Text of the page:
The incident report details are horrific and heartbreaking. If this was a radio broadcast, my editors and I would likely preface what I am about to relate with a warning: “The following report contains material that may be disturbing.” On July 2nd at 2:22 p.m., an emergency call came in to the Cynthiana, Kentucky-Harrison County 911 operators to report that “a man has been decapitated his head and arm are on the ground.” The follow-up report, made available by the Harrison County sheriff’s office, explains that Joel Metz, age 28, working for Fortune Wireless on a Verizon Wireless cell tower – Wireless Cellular Telephone Antenna Site #1282822 – was raising a winch that broke, releasing a line and load to free fall. It struck Metz, killing him instantly. A co-worker, Brandon Vaughn, was also on the tower at the time, approximately 235 feet from the ground. The wire that broke landed on a live Bluegrass Energy line so that the incoming 911 call also said, “they need someone to shut it off immediately so no one is electrocuted.”
According to the incident report, Metz and Vaughn had been on the tower on Waits Road in Harrison County to raise and then secure a boom assembly that had been fitted with four directional cellular telephone antennas. During the sheriff’s office examination of the scene immediately following the incident, the crew foreman who was on the job site at the time said that while Metz and Vaughn were up on the tower, he “heard a loud noise that he identified as the winch line breaking or becoming disengaged.” A third worker “was operating the winch that was lifting the boom assembly in place.” The incident report goes on to say that during the examination of the winch line, the investigators – detectives from the Harrison County sheriff’s office – “were shown the shackle block that had been used as the securement/lifting point in the rigging.” The report notes that the shackle block “was observed as having no “C” clevice that had been there and that was used to secure the rigging to the tower. The shackle block had no observable damage to the clevice pin hole on the shackle block so it was not determined how the clevice became disconnected.” As related by the sheriff’s office by phone shortly after the incident and in the incident report, a search for the “C” clevice – a type of pin – was never found. The Kentucky Occupational Safety and Health Administration (OSHA) is investigating the incident.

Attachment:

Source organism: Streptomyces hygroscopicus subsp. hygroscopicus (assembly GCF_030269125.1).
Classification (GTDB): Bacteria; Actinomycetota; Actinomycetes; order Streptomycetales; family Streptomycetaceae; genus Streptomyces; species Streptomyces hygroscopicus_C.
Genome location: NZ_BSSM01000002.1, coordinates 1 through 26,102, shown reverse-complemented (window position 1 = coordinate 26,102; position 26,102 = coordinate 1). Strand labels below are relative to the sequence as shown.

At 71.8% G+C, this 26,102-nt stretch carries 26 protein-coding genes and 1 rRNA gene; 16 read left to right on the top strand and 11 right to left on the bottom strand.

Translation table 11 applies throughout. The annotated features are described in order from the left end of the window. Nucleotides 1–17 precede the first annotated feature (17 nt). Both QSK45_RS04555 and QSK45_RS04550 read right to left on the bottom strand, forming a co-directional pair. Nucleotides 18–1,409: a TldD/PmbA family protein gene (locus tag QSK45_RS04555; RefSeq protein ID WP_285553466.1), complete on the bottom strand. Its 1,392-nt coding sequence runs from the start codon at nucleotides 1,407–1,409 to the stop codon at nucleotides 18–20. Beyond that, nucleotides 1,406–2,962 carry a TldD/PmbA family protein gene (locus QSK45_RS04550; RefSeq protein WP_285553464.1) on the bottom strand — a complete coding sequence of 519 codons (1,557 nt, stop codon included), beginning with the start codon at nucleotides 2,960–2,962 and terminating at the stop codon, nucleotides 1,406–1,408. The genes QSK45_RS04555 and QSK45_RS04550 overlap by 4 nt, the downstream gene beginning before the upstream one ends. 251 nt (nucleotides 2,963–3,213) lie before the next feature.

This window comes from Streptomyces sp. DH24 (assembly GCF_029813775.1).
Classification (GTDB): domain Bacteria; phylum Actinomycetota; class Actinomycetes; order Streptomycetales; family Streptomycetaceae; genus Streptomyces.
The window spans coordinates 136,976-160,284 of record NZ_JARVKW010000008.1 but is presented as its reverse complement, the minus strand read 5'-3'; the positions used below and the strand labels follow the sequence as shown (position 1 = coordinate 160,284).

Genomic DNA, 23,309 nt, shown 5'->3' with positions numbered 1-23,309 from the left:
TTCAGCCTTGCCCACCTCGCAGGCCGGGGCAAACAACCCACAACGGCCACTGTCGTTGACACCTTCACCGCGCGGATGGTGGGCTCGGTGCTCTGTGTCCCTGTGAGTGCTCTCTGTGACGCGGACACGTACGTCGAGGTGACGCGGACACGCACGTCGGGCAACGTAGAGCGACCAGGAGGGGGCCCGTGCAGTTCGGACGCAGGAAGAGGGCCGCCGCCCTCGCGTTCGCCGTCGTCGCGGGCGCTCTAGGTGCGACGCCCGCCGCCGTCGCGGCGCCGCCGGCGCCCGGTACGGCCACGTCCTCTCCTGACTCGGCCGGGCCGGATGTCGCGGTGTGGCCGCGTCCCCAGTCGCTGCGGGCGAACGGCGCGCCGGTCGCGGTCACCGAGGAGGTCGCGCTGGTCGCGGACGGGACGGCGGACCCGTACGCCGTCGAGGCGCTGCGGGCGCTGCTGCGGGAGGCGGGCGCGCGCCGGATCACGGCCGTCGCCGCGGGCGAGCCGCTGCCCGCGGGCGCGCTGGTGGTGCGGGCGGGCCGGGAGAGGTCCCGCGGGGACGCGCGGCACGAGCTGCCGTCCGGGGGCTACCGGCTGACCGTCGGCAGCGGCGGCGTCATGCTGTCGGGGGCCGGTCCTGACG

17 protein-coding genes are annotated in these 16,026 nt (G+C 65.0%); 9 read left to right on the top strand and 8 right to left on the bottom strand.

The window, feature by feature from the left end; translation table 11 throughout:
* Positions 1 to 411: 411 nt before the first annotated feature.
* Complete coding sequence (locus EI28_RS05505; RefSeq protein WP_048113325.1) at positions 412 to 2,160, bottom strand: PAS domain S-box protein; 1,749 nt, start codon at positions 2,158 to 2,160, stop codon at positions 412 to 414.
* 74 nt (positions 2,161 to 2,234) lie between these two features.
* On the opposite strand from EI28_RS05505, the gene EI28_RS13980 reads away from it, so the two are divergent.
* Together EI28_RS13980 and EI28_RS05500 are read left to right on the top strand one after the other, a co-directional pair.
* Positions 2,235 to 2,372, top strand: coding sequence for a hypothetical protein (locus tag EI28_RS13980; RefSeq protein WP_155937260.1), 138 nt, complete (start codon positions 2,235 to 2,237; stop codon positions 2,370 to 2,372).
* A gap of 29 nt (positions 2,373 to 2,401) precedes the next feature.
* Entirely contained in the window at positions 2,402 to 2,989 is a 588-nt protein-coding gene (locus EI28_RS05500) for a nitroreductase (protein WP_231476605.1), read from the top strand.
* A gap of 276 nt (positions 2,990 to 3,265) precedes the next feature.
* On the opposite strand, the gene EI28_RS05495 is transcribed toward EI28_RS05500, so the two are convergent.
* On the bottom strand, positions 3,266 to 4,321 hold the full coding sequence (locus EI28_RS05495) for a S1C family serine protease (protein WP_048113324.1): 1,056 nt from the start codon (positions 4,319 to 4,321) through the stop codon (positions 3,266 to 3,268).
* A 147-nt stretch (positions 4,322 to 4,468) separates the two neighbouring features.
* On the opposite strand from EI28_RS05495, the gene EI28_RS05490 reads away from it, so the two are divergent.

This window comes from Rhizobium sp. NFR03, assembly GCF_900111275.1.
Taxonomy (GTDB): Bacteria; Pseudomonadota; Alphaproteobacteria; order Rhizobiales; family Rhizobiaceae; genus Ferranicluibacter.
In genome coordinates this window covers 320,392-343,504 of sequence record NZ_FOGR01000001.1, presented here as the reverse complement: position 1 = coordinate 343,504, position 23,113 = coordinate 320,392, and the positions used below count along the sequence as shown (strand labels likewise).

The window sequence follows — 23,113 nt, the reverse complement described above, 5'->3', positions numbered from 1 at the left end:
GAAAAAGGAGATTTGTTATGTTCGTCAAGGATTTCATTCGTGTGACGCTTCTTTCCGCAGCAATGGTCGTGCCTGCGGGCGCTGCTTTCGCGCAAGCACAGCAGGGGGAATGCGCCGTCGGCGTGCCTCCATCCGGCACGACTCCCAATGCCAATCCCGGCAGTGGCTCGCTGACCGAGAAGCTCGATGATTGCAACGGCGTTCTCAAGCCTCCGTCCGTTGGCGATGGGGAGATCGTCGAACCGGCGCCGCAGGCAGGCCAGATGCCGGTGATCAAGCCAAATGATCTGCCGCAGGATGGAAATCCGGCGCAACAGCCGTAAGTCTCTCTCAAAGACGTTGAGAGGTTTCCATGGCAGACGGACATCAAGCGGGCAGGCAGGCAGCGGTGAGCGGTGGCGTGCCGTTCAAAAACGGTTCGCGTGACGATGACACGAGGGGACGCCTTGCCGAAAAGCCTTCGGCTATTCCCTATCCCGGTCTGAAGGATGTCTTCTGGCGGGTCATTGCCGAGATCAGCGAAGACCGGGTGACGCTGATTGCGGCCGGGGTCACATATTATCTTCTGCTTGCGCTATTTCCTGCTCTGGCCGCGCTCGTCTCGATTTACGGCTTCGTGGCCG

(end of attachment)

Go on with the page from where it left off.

Established in 2005, Fortune Wireless is based in Indianapolis, IN. Neither Fortune Wireless nor Cornerstone Wireless Construction Services, both owned by Fortune Industries since 2008, have any previous OSHA inspections listed on OSHA’s publicly available database. Fortune Wireless’s website lists among its clients Verizon Wireless, AT&T Wireless, T-Mobile, US Cellular, Sprint, Nortel Networks, Cricket, General Dynamics, Bechtel, Nokia Siemens Networks, Alcatel-Lucent, Ericsson, Centennial Communications and Alltel Wireless.
In a statement, Verizon Wireless said, “Our thoughts are with the family, loved ones and colleagues of the worker who died in the July 2 incident near Cynthiana, Kentucky. We are working closely with our vendor and applicable agencies such as the Sheriff’s department in the investigation of the situation.” Fortune Wireless has not yet responded to a request for comment on the incident.
OSHA calls fatalities “preventable”
On February 25, OSHA issued a news release expressing its concern about the high number of fatal incidents among cell tower workers. “More communication tower workers were killed in 2013 than in the previous two years combined, and four more tower-related deaths have already occurred in 2014. Every one of those deaths was preventable,” wrote OSHA. “We are very concerned about this sharp rise. The fatality rate in this industry is extremely high – and tower workers have a risk of fatal injury perhaps 25 to 30 times higher than the risk for the average American worker. This is clearly unacceptable,” said Assistant Secretary of Labor for Occupational Safety and Health, David Michaels in a statement. “At OSHA,” said Michaels, “we are reaching out to educate industry and workers and providing free small businesses consultations. We’ve also increased our enforcement in this industry.”